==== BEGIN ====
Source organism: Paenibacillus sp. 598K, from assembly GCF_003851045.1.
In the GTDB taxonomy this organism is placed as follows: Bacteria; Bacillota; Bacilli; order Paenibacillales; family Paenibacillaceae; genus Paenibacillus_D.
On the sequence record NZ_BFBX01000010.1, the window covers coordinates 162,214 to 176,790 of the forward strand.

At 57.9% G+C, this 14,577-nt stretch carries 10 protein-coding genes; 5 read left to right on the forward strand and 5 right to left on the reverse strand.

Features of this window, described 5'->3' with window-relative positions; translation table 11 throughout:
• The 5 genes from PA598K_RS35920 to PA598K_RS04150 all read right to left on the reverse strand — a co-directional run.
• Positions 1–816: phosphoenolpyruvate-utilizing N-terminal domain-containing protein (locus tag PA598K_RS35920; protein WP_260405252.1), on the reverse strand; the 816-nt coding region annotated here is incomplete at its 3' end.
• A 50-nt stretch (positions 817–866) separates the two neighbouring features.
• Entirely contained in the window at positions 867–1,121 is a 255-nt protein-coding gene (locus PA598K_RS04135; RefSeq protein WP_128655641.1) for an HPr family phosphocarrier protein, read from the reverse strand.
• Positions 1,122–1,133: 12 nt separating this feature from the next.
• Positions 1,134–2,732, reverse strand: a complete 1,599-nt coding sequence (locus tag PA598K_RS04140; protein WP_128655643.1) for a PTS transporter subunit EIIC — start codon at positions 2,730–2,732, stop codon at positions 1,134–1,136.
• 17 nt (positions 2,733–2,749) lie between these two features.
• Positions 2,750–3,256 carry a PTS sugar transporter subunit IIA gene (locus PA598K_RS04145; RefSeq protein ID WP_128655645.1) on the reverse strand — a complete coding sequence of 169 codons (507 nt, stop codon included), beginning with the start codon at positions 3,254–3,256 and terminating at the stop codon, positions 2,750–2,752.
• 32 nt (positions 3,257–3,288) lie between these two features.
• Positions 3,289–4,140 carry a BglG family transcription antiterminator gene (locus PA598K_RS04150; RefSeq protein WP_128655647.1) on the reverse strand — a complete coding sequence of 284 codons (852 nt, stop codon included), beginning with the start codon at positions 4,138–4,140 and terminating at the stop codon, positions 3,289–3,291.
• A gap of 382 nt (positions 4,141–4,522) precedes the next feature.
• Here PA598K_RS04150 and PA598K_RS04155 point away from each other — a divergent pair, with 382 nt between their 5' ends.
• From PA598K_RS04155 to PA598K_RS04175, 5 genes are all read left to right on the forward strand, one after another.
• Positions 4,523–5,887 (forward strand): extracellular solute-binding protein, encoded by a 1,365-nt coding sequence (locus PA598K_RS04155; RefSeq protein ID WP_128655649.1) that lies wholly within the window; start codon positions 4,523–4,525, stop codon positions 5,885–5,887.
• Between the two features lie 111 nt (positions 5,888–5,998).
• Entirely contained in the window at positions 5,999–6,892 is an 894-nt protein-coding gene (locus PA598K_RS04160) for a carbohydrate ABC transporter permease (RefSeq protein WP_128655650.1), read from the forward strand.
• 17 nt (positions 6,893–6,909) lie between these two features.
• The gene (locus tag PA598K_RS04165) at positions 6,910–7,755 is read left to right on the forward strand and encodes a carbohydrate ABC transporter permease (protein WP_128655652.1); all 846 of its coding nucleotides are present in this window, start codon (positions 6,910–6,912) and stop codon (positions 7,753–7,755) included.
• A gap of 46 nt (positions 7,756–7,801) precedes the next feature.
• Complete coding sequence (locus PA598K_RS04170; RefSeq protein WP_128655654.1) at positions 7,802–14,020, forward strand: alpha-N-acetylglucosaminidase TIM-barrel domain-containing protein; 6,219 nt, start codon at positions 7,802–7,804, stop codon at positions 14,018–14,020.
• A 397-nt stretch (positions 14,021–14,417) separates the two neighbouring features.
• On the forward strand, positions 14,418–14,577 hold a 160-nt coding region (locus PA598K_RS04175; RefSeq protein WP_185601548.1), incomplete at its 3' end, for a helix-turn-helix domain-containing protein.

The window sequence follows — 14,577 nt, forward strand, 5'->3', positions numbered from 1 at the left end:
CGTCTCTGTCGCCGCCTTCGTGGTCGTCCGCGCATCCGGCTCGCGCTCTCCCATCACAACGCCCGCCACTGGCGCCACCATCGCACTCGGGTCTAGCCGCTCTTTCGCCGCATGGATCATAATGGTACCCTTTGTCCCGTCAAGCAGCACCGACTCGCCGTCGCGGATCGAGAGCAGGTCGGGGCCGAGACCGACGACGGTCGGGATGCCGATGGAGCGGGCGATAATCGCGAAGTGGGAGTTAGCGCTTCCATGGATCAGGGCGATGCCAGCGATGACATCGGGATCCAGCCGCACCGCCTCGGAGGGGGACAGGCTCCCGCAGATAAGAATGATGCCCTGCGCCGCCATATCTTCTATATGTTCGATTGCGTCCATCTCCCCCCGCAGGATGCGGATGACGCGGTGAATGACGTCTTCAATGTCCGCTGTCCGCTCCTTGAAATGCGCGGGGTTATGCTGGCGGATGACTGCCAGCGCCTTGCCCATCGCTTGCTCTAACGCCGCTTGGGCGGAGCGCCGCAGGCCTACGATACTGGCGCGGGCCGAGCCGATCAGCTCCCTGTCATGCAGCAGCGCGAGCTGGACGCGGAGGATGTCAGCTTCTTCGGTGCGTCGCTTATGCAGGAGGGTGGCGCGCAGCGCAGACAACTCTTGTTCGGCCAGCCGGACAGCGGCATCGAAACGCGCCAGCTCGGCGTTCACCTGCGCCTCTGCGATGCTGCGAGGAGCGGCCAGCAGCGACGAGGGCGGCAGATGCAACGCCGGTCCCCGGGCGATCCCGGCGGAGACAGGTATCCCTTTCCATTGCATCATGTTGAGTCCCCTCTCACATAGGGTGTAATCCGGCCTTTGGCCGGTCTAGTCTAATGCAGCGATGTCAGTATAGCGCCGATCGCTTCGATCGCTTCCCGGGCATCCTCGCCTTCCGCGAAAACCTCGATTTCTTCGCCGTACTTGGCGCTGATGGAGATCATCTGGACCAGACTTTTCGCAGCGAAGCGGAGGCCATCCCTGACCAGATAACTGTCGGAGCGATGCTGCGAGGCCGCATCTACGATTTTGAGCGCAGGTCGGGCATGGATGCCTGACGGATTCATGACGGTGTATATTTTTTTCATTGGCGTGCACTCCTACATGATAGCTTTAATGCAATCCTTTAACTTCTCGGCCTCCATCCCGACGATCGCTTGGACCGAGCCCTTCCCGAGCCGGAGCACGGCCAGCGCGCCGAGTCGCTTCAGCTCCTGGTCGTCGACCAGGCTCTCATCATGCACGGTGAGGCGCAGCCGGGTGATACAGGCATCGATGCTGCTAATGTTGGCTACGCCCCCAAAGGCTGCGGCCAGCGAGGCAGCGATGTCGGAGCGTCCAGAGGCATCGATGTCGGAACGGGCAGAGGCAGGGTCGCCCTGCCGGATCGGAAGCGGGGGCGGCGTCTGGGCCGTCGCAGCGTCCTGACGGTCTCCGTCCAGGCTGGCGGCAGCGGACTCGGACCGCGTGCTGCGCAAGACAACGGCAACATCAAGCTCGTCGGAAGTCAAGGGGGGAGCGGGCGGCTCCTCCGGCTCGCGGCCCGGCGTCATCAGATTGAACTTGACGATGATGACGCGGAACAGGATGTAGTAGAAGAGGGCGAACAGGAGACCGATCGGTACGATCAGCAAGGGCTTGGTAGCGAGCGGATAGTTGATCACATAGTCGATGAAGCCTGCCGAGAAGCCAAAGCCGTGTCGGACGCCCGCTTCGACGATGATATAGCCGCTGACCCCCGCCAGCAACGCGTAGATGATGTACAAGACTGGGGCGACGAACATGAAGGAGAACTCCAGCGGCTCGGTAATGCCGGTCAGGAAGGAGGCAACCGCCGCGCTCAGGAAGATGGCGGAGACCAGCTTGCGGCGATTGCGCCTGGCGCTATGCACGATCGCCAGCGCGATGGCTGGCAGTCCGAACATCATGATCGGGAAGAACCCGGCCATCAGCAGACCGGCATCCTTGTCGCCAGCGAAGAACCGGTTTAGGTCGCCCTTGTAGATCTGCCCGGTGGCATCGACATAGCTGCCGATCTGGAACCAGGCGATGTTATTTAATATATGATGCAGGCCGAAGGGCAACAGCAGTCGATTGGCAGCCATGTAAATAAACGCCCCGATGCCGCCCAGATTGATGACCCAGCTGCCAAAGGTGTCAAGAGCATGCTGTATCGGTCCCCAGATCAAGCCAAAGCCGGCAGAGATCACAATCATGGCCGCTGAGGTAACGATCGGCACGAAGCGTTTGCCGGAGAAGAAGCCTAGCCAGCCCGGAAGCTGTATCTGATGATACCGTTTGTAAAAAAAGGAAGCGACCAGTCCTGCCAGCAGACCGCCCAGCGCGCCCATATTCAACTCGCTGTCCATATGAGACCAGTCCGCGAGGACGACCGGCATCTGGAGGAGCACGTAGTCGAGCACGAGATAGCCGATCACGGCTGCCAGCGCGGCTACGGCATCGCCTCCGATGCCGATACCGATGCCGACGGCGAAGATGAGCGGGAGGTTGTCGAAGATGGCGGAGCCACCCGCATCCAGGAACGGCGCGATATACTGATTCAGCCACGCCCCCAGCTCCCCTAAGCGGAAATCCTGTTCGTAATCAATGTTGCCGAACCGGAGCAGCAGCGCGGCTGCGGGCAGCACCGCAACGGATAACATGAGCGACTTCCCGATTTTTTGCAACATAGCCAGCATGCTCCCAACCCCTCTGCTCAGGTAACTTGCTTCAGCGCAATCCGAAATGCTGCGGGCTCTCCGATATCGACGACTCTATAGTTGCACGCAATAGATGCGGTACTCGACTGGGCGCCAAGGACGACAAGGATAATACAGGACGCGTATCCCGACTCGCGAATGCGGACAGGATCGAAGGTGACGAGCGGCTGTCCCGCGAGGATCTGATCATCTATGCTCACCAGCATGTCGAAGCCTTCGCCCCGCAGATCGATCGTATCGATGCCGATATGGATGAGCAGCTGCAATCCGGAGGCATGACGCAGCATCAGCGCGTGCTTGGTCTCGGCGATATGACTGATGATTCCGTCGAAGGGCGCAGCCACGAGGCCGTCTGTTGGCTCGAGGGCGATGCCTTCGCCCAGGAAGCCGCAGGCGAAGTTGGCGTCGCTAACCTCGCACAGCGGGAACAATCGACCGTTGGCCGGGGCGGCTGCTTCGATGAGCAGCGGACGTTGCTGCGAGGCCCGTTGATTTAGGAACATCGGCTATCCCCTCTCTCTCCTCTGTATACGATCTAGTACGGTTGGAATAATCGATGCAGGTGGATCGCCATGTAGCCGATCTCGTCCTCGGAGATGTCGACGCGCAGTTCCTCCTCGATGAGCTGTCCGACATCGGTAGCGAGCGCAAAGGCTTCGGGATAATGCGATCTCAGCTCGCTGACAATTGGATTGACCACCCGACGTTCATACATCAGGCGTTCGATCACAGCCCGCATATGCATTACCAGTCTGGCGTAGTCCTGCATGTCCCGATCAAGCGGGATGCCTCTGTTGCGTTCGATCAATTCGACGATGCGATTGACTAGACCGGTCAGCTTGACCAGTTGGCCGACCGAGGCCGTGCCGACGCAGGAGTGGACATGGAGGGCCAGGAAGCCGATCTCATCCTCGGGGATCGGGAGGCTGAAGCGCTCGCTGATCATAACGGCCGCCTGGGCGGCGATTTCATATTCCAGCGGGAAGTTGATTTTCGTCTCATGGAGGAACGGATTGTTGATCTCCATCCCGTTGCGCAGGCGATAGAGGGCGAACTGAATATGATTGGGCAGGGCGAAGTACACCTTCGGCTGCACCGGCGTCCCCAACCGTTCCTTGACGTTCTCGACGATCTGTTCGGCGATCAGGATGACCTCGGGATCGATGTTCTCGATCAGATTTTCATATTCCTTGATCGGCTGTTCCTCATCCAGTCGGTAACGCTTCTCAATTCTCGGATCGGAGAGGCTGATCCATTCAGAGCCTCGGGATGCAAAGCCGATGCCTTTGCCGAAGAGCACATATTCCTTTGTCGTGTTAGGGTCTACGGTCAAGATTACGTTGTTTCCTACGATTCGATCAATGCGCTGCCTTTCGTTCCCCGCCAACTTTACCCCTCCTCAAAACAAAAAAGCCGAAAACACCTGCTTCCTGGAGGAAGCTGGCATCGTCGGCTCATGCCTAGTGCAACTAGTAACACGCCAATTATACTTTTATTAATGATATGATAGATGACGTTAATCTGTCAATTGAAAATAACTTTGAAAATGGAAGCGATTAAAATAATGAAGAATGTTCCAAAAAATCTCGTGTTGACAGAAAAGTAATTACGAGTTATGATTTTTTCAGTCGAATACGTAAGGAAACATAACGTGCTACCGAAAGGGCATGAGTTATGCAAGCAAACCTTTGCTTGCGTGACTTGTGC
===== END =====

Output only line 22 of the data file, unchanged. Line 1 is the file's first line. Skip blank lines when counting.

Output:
• 17 nt (positions 6,893–6,909) lie between these two features.